The cropped region was processed to segment the foreground region, the stained film, using image clustering. Clustering was an unsupervised machine learning technique where the unlabelled grouped (foreground and background) regions were implemented with the three conditions (masks). This condition required the user to select the desired mask. The selected mask was mapped with the original image and converted into HSV (hue, saturation, value) colour space for intensity visualisation before topographical mapping. A detailed prescription of the system was explained in the paper by Zamani et al. [50].

The flash around the attachments on the resin models was removed using tungsten carbide finishing bur attached to a slow-speed handpiece. Complete flash removal was confirmed once there was no excess A1 shade composite resin material at the attachment margin while ensuring no yellow resin was removed from the models. Force measurement steps using Fuji Prescale pressure-sensitive film and topographical pressure mapping system were repeated on resin models without flash.

Method error

To ensure uniformity, the attachment bonding and the removal of flash were carried out by the same experienced researcher calibrated by an orthodontist with more than five years of experience with CA.

To prevent inaccurate force measurement due to force decay from multiple times CA insertion onto the models, new identical CAs were used each time for force measurement in models with and without flash.

Intra-examiner reliability was assessed by reprocessing ten samples from each group using the topographical pressure mapping system at least two weeks later, and the measurements were compared to the mean of the initial measurement.

A random error was minimised by taking measurements of the force twice and calculating a mean force for both ellipsoidal and rectangular attachments.

Statistical analysis

The data collected were subjected to computerised statistical analysis using SPSS Version 26 (IBM Inc., New York, USA). The normality assumption of the data was measured using the Shapiro–Wilk test. Since the variables were normally distributed and there were no significant outliers, paired t-test analysis was used to determine any statistical difference between the force generated by attachments in the presence and absence of flash. In addition, an independent t-test was used to detect the statistical difference between the force of ellipsoidal and rectangular attachments. The level of significance was set at p < 0.05.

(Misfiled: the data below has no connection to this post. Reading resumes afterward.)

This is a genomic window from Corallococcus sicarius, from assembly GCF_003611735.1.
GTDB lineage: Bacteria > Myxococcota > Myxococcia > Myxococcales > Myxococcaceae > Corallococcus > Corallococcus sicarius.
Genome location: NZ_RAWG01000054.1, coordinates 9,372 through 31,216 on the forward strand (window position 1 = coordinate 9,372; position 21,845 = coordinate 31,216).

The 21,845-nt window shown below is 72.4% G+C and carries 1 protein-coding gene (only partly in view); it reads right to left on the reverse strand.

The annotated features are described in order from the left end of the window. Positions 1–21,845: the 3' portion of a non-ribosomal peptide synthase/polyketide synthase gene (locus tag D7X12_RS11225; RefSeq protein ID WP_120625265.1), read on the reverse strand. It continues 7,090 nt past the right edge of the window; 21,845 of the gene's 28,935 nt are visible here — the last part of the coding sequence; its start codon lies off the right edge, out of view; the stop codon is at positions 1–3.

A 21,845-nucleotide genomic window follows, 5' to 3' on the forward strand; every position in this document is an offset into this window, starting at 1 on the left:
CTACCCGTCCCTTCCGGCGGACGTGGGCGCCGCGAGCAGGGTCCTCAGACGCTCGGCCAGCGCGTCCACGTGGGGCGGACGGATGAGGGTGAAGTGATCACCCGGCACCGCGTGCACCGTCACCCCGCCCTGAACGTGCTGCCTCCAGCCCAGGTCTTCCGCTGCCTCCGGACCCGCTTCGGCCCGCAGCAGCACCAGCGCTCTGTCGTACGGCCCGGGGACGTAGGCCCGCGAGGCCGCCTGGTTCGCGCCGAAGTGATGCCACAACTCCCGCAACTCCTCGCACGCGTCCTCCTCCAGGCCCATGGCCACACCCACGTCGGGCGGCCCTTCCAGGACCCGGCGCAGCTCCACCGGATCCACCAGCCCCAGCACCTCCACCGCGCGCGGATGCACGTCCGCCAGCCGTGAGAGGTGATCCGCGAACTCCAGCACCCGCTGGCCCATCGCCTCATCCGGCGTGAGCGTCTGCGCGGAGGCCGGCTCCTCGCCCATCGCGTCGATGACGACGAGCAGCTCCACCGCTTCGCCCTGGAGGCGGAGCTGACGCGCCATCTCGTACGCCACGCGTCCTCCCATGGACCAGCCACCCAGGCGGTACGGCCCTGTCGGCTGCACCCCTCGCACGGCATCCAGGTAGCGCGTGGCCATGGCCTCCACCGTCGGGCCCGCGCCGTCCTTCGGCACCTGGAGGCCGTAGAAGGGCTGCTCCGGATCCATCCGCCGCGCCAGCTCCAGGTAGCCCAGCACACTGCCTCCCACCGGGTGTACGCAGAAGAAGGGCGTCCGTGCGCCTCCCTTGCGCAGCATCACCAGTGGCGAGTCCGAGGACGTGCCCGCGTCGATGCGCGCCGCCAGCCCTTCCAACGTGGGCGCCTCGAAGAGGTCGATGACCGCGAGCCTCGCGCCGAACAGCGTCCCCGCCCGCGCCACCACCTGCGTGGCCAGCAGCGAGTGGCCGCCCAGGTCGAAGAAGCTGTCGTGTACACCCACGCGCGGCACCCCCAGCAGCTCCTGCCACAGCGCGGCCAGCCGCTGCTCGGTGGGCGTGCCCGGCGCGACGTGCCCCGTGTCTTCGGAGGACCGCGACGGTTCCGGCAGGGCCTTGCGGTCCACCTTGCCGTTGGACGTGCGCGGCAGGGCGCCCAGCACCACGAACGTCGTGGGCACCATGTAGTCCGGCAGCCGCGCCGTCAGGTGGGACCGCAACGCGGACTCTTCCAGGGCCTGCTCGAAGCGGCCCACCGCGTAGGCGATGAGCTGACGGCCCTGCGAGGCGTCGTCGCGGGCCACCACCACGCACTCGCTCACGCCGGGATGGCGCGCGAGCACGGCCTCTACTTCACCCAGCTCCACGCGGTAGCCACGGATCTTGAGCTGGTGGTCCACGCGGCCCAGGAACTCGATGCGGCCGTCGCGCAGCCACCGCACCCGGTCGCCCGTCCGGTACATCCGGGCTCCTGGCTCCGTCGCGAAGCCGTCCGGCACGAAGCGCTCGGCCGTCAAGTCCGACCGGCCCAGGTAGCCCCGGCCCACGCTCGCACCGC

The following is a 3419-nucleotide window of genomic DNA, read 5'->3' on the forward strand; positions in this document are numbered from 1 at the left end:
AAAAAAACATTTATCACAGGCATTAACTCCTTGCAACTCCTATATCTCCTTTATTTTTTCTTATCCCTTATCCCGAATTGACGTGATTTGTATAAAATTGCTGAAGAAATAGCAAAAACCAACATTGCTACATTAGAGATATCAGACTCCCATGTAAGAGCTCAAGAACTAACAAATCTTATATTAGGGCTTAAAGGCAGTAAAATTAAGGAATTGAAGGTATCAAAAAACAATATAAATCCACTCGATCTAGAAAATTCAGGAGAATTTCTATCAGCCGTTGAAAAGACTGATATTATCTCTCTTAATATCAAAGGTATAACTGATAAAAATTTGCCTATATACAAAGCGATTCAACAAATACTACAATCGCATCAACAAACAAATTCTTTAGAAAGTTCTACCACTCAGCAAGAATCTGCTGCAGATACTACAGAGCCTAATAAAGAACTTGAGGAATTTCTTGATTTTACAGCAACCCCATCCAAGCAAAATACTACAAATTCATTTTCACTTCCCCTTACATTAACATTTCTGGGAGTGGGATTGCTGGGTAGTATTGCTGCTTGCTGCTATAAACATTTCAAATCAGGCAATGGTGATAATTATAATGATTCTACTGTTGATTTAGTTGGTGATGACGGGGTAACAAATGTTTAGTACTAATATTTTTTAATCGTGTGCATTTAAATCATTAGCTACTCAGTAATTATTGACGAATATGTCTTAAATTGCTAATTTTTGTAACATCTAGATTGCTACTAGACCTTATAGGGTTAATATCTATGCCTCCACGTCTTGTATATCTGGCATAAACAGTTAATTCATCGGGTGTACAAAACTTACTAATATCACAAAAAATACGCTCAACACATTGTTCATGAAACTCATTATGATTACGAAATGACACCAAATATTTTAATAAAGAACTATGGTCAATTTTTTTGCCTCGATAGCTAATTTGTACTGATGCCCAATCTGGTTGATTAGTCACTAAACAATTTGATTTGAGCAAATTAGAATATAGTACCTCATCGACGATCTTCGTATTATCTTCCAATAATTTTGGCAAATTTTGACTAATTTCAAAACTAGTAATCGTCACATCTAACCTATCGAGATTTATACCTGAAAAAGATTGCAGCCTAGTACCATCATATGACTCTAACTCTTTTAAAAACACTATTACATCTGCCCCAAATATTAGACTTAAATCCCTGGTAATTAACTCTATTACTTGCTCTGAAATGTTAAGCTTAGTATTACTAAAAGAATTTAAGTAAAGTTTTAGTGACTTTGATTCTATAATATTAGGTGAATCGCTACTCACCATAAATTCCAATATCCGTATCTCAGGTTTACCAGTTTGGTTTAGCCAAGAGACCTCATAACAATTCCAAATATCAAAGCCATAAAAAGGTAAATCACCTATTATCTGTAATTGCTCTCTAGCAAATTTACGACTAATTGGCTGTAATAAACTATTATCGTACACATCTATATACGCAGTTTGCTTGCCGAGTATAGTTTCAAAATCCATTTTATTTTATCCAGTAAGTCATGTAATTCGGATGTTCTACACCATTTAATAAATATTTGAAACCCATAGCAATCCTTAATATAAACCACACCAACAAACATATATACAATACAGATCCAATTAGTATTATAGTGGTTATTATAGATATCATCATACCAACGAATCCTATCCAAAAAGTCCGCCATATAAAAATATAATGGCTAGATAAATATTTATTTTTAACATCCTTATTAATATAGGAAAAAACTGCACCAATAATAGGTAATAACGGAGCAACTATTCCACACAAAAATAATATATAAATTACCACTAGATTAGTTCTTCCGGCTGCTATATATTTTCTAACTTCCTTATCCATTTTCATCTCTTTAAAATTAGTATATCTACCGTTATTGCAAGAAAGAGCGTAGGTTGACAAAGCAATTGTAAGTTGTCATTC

Intra-examiner reliability for force measurement was assessed using intraclass correlation coefficient (ICC). ICC revealed excellent intra-examiner reliability of 0.96 (95% CI = 0.92–0.98).


Table 1 shows the mean force measured for ellipsoidal and rectangular attachments in the presence and absence of flash. The average mean force exerted by ellipsoidal attachments with flash was 8.05 ± 0.16 N, while 8.11 ± 0.18 N was without flash. As for rectangular attachments, the average mean force with flash was 8.48 ± 0.27 N, while 8.53 ± 0.13 N without flash. Paired t-test revealed no statistical difference (p > 0.05) in the mean force exerted by attachments in the presence or absence of flash for both ellipsoidal (p = 0.07) and rectangular attachments (p = 0.41). Rectangular attachments generated a significantly higher mean force than ellipsoidal attachments for both flash and without flash (p < 0.001).

Table 1 Force for ellipsoidal and rectangular attachments

Figures 5 and 6 illustrate the 3D topographical mappings of the force distribution of ellipsoidal and rectangular attachments with and without flash, respectively. The colour signified the level of force exerted by the attachment. The colour ranged from blue colour, indicating low force to red colour, indicating high force. It has been observed that the force was concentrated at the centre of the sculpted area as the centre shows a more intense shade of red while the periphery of the attachment shows a yellow to orange shade, indicating a lower force.

Fig. 5
figure 5

3D topographical mapping of ellipsoidal attachment with flash (a) and without flash (b)

Fig. 6
figure 6

3D topographical mapping of rectangular attachment with flash (a) and without flash (b)

The 3D topographical maps also clearly demonstrated similar results to statistical analysis where the rectangular attachment exerted a significantly higher force than the ellipsoidal attachment for both with flash and without flash. This was evident in the larger area of red and more intense shade of red displayed in the 3D maps of the rectangular attachment.